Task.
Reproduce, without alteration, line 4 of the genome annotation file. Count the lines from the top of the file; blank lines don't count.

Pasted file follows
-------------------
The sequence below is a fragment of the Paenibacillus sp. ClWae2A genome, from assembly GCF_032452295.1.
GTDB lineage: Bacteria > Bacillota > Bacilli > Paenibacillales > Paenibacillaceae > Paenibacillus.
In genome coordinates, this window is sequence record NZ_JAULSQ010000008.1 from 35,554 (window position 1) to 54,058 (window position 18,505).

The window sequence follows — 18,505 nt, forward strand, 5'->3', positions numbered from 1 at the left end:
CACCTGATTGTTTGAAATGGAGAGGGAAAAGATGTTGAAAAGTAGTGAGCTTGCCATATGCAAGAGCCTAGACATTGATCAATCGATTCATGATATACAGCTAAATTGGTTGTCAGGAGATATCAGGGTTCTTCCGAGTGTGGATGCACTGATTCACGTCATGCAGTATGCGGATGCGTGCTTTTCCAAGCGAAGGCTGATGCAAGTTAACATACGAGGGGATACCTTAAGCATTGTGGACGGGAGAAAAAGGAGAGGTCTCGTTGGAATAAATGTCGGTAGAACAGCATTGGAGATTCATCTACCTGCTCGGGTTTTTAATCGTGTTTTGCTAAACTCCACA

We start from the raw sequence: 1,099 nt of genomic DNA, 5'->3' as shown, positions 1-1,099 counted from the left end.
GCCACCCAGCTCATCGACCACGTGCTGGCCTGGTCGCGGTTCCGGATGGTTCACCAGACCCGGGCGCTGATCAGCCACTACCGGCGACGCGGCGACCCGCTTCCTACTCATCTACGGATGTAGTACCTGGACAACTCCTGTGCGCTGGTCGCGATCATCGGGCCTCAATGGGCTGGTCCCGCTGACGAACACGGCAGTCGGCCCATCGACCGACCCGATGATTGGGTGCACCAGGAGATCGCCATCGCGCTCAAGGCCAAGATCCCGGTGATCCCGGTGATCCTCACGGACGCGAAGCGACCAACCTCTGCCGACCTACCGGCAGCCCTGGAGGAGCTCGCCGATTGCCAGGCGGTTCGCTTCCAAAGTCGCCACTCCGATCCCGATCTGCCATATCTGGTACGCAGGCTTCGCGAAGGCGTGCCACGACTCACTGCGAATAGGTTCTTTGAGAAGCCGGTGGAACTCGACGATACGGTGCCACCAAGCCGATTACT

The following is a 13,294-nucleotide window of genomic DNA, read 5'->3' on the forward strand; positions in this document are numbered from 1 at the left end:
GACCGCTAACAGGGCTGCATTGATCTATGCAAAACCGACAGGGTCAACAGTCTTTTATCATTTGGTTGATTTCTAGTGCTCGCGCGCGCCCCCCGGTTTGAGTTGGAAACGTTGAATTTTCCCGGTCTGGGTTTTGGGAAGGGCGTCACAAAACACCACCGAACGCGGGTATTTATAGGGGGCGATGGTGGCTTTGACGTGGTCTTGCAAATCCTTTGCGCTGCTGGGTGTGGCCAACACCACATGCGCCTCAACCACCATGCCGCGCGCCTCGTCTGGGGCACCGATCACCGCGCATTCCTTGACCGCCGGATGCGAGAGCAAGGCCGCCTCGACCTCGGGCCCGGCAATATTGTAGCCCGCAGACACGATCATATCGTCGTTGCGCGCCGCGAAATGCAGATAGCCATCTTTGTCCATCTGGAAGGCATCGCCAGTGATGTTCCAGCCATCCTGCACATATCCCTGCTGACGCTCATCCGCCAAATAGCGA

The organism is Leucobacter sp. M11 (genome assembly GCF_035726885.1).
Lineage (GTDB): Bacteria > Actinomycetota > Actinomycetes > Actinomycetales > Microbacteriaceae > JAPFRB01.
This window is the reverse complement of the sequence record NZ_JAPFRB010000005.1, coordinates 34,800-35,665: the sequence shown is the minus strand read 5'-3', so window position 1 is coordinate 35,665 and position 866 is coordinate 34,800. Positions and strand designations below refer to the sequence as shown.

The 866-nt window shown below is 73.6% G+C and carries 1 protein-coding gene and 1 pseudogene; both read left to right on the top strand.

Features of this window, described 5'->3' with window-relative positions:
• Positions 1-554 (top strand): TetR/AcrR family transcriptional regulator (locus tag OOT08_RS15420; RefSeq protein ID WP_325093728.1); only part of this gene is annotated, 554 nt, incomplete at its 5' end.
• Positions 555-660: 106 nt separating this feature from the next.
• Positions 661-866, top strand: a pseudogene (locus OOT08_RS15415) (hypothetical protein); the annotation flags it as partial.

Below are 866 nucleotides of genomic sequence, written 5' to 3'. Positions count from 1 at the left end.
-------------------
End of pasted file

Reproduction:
The window sequence follows — 18,505 nt, forward strand, 5'->3', positions numbered from 1 at the left end: